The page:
You had a white Christmas. Did you enjoy it?
It was the best Christmas we’ve ever had. All the traditional Christmas-related rituals were planned. It was just amazing. The boys got involved in helping decorate the place. There was a small chapel service, and Santa Claus came in complete gear (and red nose) on his reindeer. Even though the kids are not so young, it was nice to have a traditional Santa Claus who looked the part.
You obviously liked the hotel very much; what was the accommodation like?
We stayed in a lovely log cabin at Hotel Kakslauttanen. It was very warm and cosy with a fireplace, heated floors and a private sauna. In addition, they have ice igloos and glass igloos, where you can spend a night star gazing, if you want a different experience. We spent one night in the ice igloo. Your bed is a slab of ice on which there’s an animal skin for insulation. The down sleeping bag provided keeps you very warm. If you need to use the toilet though, you have to go to a heated toilet outside.
And the food?
We are vegetarians, but our tastes were catered to. Luckily, the hotel has Thai cooks and they worked up Thai curries and stir-fried vegetables and assorted food for us, plus we had vegetarian dishes from the regular menu and, in general, were quite satisfied.
That far north in the middle of winter, did you feel like leaving your hotel room?
We were a bit apprehensive of the cold because we’d heard that the temperature would be as low as -30ºC, but on the other hand, since we were going there for a second time, we felt familiar and comfortable with the hotel and staff and we knew we’d be fed okay. We spent a lot of time outdoors—there is so much to do. In winter, it’s dark outside and a complete whiteout, and you can see reindeer hanging around outside your cabin. An interesting fact about reindeer is that they are the world’s only deer species in which both males and females grow antlers and they shed their antlers every year in the winter and grow new ones in the summer. The male reindeer lose their antlers usually by December and the female reindeer a little later.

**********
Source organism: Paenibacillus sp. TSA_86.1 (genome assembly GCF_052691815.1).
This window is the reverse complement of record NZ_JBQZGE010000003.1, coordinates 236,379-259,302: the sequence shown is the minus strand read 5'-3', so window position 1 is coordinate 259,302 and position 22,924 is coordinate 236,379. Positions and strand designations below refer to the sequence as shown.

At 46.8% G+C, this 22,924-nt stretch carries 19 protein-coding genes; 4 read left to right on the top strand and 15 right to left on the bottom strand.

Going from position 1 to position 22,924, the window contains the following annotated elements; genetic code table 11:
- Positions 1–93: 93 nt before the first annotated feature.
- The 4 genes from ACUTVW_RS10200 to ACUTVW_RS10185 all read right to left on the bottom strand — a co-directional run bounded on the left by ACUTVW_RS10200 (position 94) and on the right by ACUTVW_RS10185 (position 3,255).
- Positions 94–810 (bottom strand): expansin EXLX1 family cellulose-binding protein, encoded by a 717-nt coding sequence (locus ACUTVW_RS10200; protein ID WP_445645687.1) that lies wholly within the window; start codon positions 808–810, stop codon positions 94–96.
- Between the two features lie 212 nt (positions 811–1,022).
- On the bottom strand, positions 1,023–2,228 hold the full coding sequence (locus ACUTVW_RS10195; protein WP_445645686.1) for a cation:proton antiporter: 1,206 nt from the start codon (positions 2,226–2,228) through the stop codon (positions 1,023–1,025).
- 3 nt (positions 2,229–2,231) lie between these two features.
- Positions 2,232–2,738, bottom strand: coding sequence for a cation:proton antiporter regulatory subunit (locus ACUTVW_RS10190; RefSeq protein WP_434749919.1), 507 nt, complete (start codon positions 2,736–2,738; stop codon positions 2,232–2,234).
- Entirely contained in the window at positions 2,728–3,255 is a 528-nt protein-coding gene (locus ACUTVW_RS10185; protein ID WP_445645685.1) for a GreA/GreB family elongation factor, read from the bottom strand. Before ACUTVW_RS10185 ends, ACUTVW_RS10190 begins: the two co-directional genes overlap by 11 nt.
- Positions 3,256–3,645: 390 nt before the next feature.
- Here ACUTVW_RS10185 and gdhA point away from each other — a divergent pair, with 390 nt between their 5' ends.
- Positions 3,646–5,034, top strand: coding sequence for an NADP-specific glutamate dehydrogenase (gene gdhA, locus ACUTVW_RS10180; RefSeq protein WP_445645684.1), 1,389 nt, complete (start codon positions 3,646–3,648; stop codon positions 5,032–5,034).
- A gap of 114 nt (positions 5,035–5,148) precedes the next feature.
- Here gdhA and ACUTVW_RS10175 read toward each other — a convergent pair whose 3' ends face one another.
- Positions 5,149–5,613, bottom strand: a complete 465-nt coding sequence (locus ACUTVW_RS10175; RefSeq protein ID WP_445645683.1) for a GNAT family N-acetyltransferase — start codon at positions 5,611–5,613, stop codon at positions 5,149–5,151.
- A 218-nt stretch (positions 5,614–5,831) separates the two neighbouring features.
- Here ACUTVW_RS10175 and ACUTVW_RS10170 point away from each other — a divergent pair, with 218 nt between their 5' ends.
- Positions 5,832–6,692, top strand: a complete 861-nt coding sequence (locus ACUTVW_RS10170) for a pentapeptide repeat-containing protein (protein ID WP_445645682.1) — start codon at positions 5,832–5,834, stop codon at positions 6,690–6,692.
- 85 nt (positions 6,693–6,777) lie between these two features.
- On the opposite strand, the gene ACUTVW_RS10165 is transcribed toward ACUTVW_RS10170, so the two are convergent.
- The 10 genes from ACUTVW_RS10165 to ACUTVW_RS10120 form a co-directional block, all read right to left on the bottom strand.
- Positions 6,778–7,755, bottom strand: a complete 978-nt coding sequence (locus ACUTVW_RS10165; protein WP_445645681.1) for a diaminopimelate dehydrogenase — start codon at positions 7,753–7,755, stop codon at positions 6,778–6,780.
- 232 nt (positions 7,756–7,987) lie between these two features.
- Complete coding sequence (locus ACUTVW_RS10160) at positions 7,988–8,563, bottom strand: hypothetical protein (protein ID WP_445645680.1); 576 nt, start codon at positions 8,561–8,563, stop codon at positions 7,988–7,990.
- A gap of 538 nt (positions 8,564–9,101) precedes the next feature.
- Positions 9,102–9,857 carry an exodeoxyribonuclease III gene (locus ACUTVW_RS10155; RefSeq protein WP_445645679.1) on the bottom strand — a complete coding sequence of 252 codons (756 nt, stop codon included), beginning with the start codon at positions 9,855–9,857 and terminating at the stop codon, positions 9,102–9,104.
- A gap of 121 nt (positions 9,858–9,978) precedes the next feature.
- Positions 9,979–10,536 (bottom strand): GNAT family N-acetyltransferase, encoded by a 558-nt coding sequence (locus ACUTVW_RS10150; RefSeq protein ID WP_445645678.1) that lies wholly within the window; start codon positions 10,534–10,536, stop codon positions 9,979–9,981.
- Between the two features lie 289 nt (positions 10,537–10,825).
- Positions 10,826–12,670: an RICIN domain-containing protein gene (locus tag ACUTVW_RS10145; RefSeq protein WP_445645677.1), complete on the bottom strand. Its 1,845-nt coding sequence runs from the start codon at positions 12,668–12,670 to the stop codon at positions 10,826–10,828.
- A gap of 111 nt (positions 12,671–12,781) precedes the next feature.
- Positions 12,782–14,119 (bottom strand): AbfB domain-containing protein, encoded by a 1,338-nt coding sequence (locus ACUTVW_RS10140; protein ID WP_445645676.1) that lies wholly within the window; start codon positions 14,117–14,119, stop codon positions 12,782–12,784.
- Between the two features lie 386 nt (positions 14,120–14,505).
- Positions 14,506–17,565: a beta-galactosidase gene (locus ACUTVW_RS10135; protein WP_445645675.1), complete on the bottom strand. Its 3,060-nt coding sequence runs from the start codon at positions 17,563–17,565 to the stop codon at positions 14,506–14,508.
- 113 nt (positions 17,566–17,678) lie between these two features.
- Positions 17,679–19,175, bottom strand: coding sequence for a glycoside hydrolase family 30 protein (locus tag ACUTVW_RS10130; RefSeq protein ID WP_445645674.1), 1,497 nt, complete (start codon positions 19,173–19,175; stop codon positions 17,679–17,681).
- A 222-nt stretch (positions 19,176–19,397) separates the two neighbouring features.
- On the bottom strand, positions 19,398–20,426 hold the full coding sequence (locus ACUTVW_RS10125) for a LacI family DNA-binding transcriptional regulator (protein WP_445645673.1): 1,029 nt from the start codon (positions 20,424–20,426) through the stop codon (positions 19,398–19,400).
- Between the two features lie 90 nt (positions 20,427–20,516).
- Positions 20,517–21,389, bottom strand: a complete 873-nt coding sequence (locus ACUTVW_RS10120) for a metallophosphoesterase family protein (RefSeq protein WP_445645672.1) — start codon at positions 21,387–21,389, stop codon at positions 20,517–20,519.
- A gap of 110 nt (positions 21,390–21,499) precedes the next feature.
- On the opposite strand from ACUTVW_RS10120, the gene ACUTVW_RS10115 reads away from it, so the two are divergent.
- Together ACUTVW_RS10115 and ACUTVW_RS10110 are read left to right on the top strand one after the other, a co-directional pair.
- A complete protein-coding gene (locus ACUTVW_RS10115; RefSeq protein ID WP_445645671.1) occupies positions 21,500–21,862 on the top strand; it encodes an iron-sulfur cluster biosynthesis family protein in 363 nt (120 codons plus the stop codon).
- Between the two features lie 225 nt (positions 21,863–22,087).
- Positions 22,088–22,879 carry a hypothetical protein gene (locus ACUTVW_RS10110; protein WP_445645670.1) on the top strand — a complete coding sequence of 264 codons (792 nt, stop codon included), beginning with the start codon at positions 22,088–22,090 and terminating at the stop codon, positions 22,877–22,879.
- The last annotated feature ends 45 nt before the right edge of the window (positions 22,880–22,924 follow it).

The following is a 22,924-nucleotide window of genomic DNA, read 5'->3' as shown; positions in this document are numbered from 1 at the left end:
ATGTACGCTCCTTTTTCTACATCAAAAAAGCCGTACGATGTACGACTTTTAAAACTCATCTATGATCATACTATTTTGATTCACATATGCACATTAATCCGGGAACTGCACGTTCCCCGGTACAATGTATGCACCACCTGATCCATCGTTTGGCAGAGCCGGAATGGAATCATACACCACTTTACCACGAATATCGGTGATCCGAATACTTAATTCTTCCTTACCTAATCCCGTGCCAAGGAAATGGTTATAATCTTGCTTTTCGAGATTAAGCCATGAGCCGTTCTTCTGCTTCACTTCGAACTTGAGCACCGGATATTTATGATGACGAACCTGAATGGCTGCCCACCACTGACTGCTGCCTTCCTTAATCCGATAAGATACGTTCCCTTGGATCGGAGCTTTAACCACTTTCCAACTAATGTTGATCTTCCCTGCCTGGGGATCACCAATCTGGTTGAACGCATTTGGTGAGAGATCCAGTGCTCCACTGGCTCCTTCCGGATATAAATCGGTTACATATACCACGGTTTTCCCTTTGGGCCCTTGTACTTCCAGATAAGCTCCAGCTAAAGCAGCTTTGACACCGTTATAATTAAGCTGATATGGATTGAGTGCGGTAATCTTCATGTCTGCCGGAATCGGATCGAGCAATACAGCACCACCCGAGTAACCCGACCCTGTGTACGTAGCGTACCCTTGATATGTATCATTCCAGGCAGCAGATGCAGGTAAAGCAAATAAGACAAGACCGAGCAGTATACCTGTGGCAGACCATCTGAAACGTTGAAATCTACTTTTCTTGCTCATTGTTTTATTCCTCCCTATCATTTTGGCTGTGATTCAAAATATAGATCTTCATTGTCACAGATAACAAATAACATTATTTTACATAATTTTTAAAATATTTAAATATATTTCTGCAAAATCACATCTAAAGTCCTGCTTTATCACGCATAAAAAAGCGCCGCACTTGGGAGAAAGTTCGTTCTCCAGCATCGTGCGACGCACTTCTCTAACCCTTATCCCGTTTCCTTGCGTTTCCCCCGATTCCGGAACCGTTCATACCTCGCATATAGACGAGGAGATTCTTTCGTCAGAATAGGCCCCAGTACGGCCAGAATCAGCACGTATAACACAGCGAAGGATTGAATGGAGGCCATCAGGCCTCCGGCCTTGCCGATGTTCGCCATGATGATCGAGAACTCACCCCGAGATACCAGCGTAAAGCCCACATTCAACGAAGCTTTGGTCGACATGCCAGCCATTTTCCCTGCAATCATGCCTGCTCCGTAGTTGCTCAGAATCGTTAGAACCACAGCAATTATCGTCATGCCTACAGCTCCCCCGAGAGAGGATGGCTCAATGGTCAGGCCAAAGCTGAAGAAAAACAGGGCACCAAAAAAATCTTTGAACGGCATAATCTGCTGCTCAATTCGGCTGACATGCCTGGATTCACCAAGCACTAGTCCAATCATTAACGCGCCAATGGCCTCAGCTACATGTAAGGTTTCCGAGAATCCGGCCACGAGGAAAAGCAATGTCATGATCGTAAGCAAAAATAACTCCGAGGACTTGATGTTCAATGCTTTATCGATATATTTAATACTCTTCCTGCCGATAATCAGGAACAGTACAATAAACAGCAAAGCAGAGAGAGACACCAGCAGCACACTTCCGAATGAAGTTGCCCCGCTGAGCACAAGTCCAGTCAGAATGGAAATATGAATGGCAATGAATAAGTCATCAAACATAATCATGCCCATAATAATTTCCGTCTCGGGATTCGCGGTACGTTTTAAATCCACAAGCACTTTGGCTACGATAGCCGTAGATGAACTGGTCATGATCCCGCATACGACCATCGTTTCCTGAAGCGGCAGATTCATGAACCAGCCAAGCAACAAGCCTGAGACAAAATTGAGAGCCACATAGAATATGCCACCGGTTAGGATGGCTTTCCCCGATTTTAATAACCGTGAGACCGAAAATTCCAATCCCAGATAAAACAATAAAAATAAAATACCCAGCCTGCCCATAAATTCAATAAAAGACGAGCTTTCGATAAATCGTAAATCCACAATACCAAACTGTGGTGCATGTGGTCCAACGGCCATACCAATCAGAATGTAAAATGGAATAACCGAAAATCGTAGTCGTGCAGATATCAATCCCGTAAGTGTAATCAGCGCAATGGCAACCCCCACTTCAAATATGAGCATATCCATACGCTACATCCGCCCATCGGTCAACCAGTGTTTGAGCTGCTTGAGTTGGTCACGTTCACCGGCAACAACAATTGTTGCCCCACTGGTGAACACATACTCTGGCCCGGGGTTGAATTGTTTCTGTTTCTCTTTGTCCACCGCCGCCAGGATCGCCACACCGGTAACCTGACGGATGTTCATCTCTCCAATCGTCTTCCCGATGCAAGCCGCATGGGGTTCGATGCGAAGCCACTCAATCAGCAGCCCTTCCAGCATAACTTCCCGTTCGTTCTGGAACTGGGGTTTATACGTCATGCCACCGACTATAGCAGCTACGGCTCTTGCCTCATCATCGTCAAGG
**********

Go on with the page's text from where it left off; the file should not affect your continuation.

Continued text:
What sort of clothing did you people take along for that kind of weather?
One layer of thermal underwear and a sweater is all we really needed. The hotel gave us outerwear, these are warm body suits (made of a down and synthetic blend), plus hats, gloves and snow boots. We were so well protected, we hardly felt the cold. Plus the cabins and all the indoor spaces were very well heated; you could even roam barefoot in your room, the floor is heated.
Of course, Finland is famous for its saunas; did you indulge?
Of course, we did. Saunas are considered an absolute necessity, rather than a luxury in every Finnish home. Every log cabin at our hotel had an attached sauna, plus the hotel has the world’s largest traditional smoke sauna, right by the lake. The ritual is that you first spend time in the sauna to warm up and then come out and roll in the snow (in winter) or jump into a cold lake in summer, then you go back into the sauna and repeat it. My wife and I enjoyed both the saunas, but refrained from diving in the snow, though the kids did attempt it.
As told to Niloufer Venkatraman. Share your last holiday with us at firstname.lastname@example.org